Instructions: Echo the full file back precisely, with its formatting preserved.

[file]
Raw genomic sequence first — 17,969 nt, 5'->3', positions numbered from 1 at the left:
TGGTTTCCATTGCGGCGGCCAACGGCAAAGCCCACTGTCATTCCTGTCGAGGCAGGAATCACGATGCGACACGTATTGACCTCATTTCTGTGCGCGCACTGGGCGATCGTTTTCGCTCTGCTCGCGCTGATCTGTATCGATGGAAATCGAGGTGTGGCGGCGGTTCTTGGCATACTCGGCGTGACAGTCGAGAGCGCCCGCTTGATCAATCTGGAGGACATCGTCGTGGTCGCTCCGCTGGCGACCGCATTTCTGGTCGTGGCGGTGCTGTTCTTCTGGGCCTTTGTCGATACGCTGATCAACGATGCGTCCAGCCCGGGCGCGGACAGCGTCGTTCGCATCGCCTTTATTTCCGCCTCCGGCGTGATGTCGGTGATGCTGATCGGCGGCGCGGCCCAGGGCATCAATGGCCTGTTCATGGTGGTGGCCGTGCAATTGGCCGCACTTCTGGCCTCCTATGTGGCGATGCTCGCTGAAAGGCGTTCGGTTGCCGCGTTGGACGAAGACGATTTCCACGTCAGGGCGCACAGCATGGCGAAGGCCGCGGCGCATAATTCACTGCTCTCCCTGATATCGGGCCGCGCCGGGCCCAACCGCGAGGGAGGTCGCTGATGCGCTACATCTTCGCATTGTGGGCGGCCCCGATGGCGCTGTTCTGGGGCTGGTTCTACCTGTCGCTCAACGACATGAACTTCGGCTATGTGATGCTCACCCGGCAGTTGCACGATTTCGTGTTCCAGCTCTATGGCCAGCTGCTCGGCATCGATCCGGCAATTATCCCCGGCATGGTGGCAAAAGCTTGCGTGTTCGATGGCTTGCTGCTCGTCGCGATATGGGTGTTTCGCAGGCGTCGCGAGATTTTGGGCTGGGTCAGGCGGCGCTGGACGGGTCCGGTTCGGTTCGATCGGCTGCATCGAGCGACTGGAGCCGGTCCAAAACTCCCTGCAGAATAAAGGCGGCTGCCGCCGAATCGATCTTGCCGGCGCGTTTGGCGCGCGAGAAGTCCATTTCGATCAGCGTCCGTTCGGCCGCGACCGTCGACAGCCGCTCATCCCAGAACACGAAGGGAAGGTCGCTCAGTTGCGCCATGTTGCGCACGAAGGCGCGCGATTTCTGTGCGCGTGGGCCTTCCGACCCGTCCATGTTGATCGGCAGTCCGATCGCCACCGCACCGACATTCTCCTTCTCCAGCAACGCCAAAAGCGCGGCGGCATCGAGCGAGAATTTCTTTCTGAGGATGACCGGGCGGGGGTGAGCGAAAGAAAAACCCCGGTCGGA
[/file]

Raw genomic sequence first — 17,969 nt, 5'->3', positions numbered from 1 at the left:
TGGTTTCCATTGCGGCGGCCAACGGCAAAGCCCACTGTCATTCCTGTCGAGGCAGGAATCACGATGCGACACGTATTGACCTCATTTCTGTGCGCGCACTGGGCGATCGTTTTCGCTCTGCTCGCGCTGATCTGTATCGATGGAAATCGAGGTGTGGCGGCGGTTCTTGGCATACTCGGCGTGACAGTCGAGAGCGCCCGCTTGATCAATCTGGAGGACATCGTCGTGGTCGCTCCGCTGGCGACCGCATTTCTGGTCGTGGCGGTGCTGTTCTTCTGGGCCTTTGTCGATACGCTGATCAACGATGCGTCCAGCCCGGGCGCGGACAGCGTCGTTCGCATCGCCTTTATTTCCGCCTCCGGCGTGATGTCGGTGATGCTGATCGGCGGCGCGGCCCAGGGCATCAATGGCCTGTTCATGGTGGTGGCCGTGCAATTGGCCGCACTTCTGGCCTCCTATGTGGCGATGCTCGCTGAAAGGCGTTCGGTTGCCGCGTTGGACGAAGACGATTTCCACGTCAGGGCGCACAGCATGGCGAAGGCCGCGGCGCATAATTCACTGCTCTCCCTGATATCGGGCCGCGCCGGGCCCAACCGCGAGGGAGGTCGCTGATGCGCTACATCTTCGCATTGTGGGCGGCCCCGATGGCGCTGTTCTGGGGCTGGTTCTACCTGTCGCTCAACGACATGAACTTCGGCTATGTGATGCTCACCCGGCAGTTGCACGATTTCGTGTTCCAGCTCTATGGCCAGCTGCTCGGCATCGATCCGGCAATTATCCCCGGCATGGTGGCAAAAGCTTGCGTGTTCGATGGCTTGCTGCTCGTCGCGATATGGGTGTTTCGCAGGCGTCGCGAGATTTTGGGCTGGGTCAGGCGGCGCTGGACGGGTCCGGTTCGGTTCGATCGGCTGCATCGAGCGACTGGAGCCGGTCCAAAACTCCCTGCAGAATAAAGGCGGCTGCCGCCGAATCGATCTTGCCGGCGCGTTTGGCGCGCGAGAAGTCCATTTCGATCAGCGTCCGTTCGGCCGCGACCGTCGACAGCCGCTCATCCCAGAACACGAAGGGAAGGTCGCTCAGTTGCGCCATGTTGCGCACGAAGGCGCGCGATTTCTGTGCGCGTGGGCCTTCCGACCCGTCCATGTTGATCGGCAGTCCGATCGCCACCGCACCGACATTCTCCTTCTCCAGCAACGCCAAAAGCGCGGCGGCATCGAGCGAGAATTTCTTTCTGAGGATGACCGGGCGGGGGTGAGCGAAAGAAAAACCCCGGTCGGA